PEOPLE living with Cystic Fibrosis in Waterford and across the country have ‘naturally increased anxiety’ levels regarding the potential impact of Covid-19.
Speaking to the Waterford News & Star, the Chief Executive of Cystic Fibrosis Ireland (CFI) stressed that “we are all in this together”.
Philip Watt said it was understandable that “the main focus of the Government is on the general population but CFI will continue to strive for the additional needs of those with CF”.
He added: “We welcome the measures to reduce the spread of the disease such as closing schools, pubs and other related measures. However, we remain concerned that in the event of an escalation of Covid-19 there will be added pressure to use CF facilities in hospitals. This will inevitably cause considerable added anxiety among our patients and we have written to Minister (Simon) Harris to urge any changes do not result in delays or compromise CF care in our hospitals.”
As CFI reminded this newspaper today, CF primarily impacts on the lungs and places those with CF among the ‘high-risk’ groups with a long-term respiratory condition.
And given that the Republic of Ireland has the highest rate of CF per capita in the world (there are approximately 1,300 adults and children living with CF currently), such nervousness is entirely understandable when it comes to the coronavirus.
About 25 new cases of CF are diagnosed in the State annually while the predicted median survival age in the Republic for persons with CF remains in the early to mid-30s.
A CFI spokesperson stressed: “At the moment we don’t know how infection with Covid-19 will affect people with CF. In those who are well it may be a mild illness, but those with significant chest problems and those post-transplant, there is an added risk of more severe illness. Everybody with CF is a unique individual and their circumstances will vary. It is also important to state that having CF does not make you more likely than anyone else to catch Covid-19.”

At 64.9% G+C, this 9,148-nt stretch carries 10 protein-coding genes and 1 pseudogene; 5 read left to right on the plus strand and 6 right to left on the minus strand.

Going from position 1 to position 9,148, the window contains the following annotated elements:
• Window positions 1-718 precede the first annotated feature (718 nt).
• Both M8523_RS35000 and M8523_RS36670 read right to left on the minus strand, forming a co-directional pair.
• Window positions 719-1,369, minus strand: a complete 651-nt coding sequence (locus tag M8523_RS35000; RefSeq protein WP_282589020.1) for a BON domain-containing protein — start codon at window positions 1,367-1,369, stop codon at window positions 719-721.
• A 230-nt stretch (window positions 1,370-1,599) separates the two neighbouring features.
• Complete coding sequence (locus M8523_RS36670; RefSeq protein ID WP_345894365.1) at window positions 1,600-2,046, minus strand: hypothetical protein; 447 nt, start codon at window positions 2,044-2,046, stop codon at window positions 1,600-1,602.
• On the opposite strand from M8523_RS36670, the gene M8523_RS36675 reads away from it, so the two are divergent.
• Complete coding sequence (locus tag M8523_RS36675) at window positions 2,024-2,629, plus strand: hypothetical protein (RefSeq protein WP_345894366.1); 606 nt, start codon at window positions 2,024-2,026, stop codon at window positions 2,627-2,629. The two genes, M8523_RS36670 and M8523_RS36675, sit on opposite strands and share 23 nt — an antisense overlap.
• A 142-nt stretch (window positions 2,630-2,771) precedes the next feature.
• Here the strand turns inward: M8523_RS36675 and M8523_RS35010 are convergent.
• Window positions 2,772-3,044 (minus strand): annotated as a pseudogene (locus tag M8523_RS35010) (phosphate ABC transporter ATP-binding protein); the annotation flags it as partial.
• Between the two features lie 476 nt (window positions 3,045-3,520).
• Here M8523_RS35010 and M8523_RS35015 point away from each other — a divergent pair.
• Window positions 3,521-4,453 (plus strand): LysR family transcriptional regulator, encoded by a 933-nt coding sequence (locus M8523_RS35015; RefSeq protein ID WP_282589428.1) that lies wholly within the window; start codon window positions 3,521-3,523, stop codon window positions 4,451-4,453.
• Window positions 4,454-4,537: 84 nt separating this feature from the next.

Based on the calls that CFI has received since Thursday last in particular, many people with CF “who were working have made arrangements with their employer to work remotely or to take some time off and are staying at home”.
Among the concerns being raised with the CFI office include “the uncertainty about the impact of Covid-19 on people with CF- it is likely to vary from mild to very serious, depending on the individual- everyone is unique. The level of anxiety also varies from person to person”.
In addition, the safety of hospitals in the event of the virus escalating has been raised. “It should be noted that people with CF are generally and regularly treated in designated CF units in major hospitals, which is different to the general population,” the CFI spokesperson stressed. Income adequacy, “particularly for those in temporary on low-security employment” have also been cited in recent days.
In line with the HSE’s advice, CFI has urged people with CF to:
* Look after themselves
* Continue with usual treatments
* Phone ahead in advance of hospital appointments if they have any concerns
* Avoid close contact with those with any respiratory systems
* Be vaccinated against other preventable infections and to
* Contact your employer to make reasonable adjustments
Cystic Fibrosis Ireland is continuing to provide support including grants for social distress and counselling, advocacy on behalf of people with CF, seeking to ensure CF care is maintained as best as possible within hospitals as well as providing regular bulletins and advice.
For further information, contact CF Ireland on 1890-311-211 or email [email protected]
The Republic of Ireland has the highest rate of CF per capita in the world.